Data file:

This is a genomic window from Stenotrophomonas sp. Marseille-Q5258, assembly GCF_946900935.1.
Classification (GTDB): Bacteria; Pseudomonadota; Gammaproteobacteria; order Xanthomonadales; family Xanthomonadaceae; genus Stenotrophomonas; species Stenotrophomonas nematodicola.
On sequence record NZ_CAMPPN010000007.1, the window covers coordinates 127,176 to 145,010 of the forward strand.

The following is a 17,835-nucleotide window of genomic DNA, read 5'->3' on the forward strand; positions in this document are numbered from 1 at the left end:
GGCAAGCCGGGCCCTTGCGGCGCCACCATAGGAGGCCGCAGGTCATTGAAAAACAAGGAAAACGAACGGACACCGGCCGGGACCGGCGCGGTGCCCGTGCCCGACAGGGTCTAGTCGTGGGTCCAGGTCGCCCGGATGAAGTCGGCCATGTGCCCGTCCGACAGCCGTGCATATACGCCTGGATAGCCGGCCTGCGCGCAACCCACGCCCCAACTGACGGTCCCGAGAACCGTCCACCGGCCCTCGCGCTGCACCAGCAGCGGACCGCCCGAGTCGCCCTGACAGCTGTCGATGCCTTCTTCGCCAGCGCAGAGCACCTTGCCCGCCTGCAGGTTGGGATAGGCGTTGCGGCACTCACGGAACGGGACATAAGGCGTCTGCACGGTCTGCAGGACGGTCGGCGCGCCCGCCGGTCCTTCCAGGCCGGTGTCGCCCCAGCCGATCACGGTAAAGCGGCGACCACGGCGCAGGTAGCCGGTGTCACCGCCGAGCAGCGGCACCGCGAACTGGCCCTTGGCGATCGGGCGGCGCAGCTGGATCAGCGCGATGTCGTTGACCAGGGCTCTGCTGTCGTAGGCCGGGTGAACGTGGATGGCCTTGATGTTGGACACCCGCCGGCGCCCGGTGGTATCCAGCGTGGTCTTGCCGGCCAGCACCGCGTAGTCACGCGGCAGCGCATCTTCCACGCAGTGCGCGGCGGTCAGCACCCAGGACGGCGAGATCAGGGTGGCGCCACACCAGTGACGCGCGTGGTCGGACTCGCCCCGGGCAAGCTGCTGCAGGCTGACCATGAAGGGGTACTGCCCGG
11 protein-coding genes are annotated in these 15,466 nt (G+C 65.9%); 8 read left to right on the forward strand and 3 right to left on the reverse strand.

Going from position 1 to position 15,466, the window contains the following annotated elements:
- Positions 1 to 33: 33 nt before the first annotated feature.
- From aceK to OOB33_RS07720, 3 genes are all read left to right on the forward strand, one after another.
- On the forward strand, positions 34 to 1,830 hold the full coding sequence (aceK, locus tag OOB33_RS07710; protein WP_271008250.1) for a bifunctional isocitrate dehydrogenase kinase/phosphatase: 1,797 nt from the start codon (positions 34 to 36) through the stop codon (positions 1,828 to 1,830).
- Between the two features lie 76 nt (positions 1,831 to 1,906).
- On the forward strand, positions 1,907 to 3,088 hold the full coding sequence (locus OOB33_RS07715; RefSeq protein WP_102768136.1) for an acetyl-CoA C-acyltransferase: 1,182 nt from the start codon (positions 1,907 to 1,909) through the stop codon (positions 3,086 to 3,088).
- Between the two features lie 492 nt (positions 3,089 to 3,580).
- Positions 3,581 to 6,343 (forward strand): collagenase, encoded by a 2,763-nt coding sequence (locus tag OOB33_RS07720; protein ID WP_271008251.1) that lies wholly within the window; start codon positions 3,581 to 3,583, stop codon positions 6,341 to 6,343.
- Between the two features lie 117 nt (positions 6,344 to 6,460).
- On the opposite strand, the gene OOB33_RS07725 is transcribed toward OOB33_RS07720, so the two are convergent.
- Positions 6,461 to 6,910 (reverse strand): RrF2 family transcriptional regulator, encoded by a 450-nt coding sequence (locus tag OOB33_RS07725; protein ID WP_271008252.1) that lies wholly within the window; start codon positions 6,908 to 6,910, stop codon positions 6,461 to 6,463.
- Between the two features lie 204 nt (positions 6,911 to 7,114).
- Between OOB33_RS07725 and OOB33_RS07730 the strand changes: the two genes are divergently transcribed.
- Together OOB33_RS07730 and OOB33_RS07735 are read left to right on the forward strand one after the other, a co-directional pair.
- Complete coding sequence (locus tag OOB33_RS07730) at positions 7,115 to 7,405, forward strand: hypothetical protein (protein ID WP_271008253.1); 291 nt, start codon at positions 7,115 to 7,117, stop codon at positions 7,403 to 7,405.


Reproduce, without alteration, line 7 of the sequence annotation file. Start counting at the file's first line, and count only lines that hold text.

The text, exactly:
Going from position 1 to position 15,466, the window contains the following annotated elements: